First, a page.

• Synergies between Core Dell and New Dell: When H-P announced plans to spin off their PC business last year, Cisco put out an internal marketing update detailing the problems this would cause for H-P.  According to Cisco, this move will “have a major impact on H-P’s ability to generate economies of scale – impacting other products such as low-end servers – and would undermine its ability to gain a competitive advantage by positioning itself as an end-to-end IT supplier.”  Cisco believed that if H-P divested its PC business, they would suffer a 2-5% margin loss in servers due to the negative supply chain implications (Dell’s server business has operating margins of 5-8% for comparison).  This document also suggests that loss of the PC business would cause H-P to lose $0.6-$1.0 billion in essentially free marketing and 50% of their face time with potential clients for their non-PC products.



Key negatives to this investment:

  • The PC business could decline more rapidly than expected: The risk exists that content creation will shift to lower priced thin client workstations, while content consumption moves to tablets built by Apple and others.  While it is unlikely that this transition destroys the PC market or moves into the enterprise in the near term, the potentially large effects of such a transition make it a risk.  If the PC market shrinks and Dell is unable to cut costs in a timely fashion, FCF from Core Dell could disappear.


  • Reduced balance sheet flexibility and acquisition risk: More than half of FCF is generated oversees, and the majority of the excess cash is domiciled outside of the US.  Dell has already taken on US debt to provide domestic liquidity, and it may be forced to sell financing receivables at a discount, pay taxes on foreign cash, or sell more debt if the company is to continue buying back stock and making large acquisitions.  The company could also potentially make a large acquisition that would substantially reduce its financial flexibility.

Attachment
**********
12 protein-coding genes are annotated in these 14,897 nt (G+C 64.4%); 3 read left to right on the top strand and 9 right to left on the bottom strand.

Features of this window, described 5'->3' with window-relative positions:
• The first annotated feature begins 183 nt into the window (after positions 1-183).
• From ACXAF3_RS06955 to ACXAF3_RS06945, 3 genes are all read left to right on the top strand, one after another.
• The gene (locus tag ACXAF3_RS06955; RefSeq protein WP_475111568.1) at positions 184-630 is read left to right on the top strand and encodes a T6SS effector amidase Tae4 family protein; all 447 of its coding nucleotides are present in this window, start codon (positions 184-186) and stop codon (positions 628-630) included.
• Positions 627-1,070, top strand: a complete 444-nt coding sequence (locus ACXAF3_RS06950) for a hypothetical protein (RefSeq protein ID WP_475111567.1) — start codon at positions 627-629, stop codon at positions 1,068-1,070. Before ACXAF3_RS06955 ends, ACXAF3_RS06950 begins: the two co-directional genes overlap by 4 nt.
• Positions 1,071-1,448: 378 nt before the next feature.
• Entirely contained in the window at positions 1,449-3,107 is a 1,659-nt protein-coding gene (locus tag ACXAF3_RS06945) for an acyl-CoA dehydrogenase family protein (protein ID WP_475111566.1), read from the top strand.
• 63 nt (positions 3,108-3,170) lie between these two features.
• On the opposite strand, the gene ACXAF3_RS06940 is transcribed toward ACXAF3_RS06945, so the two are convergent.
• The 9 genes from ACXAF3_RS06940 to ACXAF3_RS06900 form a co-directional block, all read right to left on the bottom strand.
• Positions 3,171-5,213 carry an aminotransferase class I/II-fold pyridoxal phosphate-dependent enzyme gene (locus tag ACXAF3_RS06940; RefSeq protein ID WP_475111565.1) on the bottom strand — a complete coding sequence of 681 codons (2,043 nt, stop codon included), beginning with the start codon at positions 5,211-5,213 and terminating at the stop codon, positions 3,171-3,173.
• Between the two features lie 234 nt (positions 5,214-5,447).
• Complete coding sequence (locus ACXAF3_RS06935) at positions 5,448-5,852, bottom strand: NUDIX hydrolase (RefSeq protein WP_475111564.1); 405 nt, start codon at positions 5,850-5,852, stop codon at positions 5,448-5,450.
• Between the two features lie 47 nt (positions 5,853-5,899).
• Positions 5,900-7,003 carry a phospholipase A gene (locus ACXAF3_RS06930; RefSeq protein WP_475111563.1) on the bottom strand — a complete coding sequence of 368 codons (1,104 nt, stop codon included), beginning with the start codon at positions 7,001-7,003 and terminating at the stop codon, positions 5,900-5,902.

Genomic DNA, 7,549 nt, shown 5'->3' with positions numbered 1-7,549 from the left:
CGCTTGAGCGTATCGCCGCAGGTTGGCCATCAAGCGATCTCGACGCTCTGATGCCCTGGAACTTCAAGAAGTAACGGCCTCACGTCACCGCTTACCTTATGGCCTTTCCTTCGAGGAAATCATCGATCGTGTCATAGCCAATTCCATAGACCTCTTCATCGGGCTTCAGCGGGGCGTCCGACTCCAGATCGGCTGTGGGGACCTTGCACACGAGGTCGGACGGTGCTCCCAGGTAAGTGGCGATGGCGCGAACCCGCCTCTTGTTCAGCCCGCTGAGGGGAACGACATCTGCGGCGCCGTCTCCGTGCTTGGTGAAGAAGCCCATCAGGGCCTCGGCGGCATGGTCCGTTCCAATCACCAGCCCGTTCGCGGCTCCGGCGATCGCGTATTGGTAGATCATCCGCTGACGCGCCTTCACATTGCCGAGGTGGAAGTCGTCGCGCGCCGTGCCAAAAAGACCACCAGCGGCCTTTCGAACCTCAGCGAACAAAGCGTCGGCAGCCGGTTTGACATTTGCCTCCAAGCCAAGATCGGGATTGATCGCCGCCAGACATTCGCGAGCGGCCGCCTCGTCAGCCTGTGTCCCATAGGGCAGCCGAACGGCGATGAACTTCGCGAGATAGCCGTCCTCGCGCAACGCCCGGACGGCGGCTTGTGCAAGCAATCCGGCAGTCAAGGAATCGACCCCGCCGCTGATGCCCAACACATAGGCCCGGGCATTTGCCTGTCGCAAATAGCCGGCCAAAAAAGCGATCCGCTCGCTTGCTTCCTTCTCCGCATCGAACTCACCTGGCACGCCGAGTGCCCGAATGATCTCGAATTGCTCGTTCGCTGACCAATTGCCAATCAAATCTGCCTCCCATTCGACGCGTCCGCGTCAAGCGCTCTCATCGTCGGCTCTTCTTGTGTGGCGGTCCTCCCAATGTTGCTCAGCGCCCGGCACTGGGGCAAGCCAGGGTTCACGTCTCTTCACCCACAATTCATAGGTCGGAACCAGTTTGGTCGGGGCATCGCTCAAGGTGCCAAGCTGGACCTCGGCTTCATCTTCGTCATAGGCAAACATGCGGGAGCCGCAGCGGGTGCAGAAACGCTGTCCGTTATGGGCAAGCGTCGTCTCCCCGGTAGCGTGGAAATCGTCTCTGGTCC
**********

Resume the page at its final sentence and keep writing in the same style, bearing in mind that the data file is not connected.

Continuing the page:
• Potential for empire building by Michael Dell: Despite his large shareholding and open market purchases, Dell stock represents less than 20% of Michael Dell’s $16 billion net worth (according to Forbes).  Michael Dell seems fully committed to the future of his eponymous company, but his financial future is not dependent on the stock price.  Dell has an internal IRR target of 15% for acquisitions, which Dell claims to be hitting, but this is impossible for investors to evaluate.  The recent dividend announcement and high level of share buybacks make it unlikely that Dell is attempting to grow at the expense of shareholders, but it is a risk to be aware of.


  • Past Accounting Scandal: From 2001-2006, Dell used accounting gimmicks like over/under-reserving for warranty costs in order to smooth earnings.  More disturbingly, Intel paid “rebates” to Dell in return for Dell using Intel chips exclusively, despite AMD occasionally offering better products.  Intel’s “rebates” included lump sum payments, which were also used to smooth earnings.  These issues were settled with the SEC in 2007 and some minor restatements were made, including to F2005 and F2006 warranty accruals and recognitions.  While not directly involved, it is clear that Michael Dell had knowledge of these strategies to smooth earnings.